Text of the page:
Abu Zubaydah, a ‘high-value’ associate of fellow Saudi Arabian Osama bin Laden, was captured by America’s CIA from a safe house in Pakistan in 2002 (Pakistan’s ISI got $10 million for services rendered). Badly wounded, Zubaydah was put on painkillers. CIA strategists manipulated the medication until the man was hallucinated into believing that he was in Saudi Arabian custody. Feeling relieved, he gave the ‘doctors’ a telephone number and asked them to call a member of the Saudi royal family to ask for further instructions.
He also revealed that the royals had agreed in late 1990s to support bin Laden in return for assurances that the kingdom would be excluded from his jihad. The CIA got to work. Three Saudi leaders and a Pakistani army officer, Zubaydah had named, died one after another in accidents. All secrets were safe.
Details like these, described in the 2003 book Why America Slept: The failure to prevent 9/11 by Gerald Posner, are alarming enough.
They get scary when read alongside reports that, after President George Bush proclaimed a no-fly order covering America’s entire airspace following the 9/11 attack, a solitary aircraft rose from the Washington area and flew out of American space, safely, unchallenged. It was a Saudi Arabian passenger plane. Few knowledgeable people today doubt that Saudi Arabia was behind the 9/11 terror strike that shook the world. Of the 19 terrorists in the four hijacked planes, 15 were Saudi citizens.
It was from this Saudi Arabia that the new President of the United States appealed to Muslim nations last week to ensure that “terrorists find no sanctuary in their soil”. He told what was called the Arab Islamic American Summit (35 Sunni countries friendly with the Saudis) that it was necessary to “honestly confront the crisis of Islamist extremism”.
As it happens, Islamist extremism is also a wholly Saudi Arabian contribution. Warring tribal chieftains who established the Saudi dynasty, used Wahhabism, a violently orthodox reconstruction of Islam, as a ruse to build up their hegemony in the Arabian peninsula. In recent years, they have been using it to spread Saudi-Wahhabi influence in countries with large Muslim populations. The flow of Saudi money and Saudi evangelists has been radicalising local Islamic communities in many countries, including India.
An unplanned offshoot of Saudi Arabia’s undeclared religious war is the rise of the IS, (the Islamic State of Iraq and Syria, a caliphate that is out to capture the world by force). The ground was prepared for them, first, by the Bush profiteers who created a war to milk Iraq’s oil resources and, then, by Saudi Arabia’s putsch to establish Sunni dominance over Iraq’s Shias and Syria’s ruling Alawi sect. An entire generation in the region has been brutalised by Saudi machinations.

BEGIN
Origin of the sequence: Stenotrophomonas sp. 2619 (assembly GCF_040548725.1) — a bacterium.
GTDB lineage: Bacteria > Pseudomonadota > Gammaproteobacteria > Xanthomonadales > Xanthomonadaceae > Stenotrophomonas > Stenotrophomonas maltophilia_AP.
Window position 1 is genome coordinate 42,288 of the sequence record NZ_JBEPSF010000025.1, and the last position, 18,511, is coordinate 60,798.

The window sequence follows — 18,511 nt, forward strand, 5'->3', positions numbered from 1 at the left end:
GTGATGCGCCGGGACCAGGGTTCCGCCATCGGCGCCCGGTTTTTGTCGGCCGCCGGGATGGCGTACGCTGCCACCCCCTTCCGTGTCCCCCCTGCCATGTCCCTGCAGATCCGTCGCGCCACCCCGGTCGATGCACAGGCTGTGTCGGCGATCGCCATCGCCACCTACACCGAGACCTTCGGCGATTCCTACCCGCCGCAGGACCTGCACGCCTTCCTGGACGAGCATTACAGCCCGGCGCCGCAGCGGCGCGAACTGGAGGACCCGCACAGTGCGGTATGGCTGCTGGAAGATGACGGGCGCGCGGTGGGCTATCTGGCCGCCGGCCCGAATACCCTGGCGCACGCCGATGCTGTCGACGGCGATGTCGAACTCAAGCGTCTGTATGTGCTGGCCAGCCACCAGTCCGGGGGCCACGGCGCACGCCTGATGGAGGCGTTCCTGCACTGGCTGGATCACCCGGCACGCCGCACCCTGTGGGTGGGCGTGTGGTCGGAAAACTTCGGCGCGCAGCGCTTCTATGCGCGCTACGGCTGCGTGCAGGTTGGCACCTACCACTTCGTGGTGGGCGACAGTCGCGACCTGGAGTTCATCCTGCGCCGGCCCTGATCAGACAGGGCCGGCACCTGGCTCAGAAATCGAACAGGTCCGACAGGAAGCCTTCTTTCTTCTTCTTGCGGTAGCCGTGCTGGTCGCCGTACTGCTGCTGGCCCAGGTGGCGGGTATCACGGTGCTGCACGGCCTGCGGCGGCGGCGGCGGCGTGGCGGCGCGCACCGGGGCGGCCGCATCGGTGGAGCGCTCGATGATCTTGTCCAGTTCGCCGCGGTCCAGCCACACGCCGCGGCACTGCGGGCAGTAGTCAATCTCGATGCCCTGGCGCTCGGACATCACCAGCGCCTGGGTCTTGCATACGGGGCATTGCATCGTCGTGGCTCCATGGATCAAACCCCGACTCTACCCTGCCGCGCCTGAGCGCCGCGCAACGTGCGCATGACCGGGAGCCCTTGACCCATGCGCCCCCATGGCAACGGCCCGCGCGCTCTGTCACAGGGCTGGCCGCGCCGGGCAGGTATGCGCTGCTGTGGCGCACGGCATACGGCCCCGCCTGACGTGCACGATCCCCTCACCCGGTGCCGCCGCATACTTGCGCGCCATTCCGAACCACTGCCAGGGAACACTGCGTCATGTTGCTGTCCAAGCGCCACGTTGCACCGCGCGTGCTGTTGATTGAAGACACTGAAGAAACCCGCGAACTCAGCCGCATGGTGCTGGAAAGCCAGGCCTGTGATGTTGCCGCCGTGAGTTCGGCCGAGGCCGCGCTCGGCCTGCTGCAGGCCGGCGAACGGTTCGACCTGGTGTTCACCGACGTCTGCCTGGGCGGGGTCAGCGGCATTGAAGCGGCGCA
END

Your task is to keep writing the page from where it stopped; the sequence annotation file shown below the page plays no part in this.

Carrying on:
From Wahhabism’s rise in the 18th century and the founding of the Saudi Kingdom in 1932 to the rise of IS in 1999, Saudi Arabia has been the principal incubator of the terrorism that gentlemen like Donald Trump now condemn. But they dare not point a finger at Saudi Arabia. For a moment Trump sounded like he was finally calling a spade a spade when he told the aforementioned Summit: “No discussion on stamping out terrorism would be complete without mentioning the government that gives terrorists all three (essentials) —safe harbour, financial backing, and social standing for recruitment.”
A perfect profile of Saudi Arabia, but Trump hastened to say: “I am speaking of course of Iran.” What relief! Ironically, Trump and his Saudi hosts attacked Iran just when the only democratic election in the region saw the re-election in Iran of a modernist-moderate, Hassan Rouhani, over a hardline cleric.
But Trump’s rhetoric is fully understandable. He is a deal-maker with his mind focussed on money. Saudi Arabia agreed to buy US weapons worth $100 billion. It agreed to invest $350 billion in America. It agreed also to give $100 million to a woman’s business fund promoted by Lady Trump. That’s real money. For Trump, the embrace of Saudi Arabia is the embrace of money. ‘America First’ as he proclaims.
What about us? Our joint projects with Iran—the Chabahar port, gas pipelines—are of great value not only economically but also strategically, considering China’s parallel activities with Pakistan. Smart nations find ways to pursue their bilateral interests without letting third parties come in the way. We let the ‘America First’ approach come in the way of what should be an ‘India First’ stance with Iran.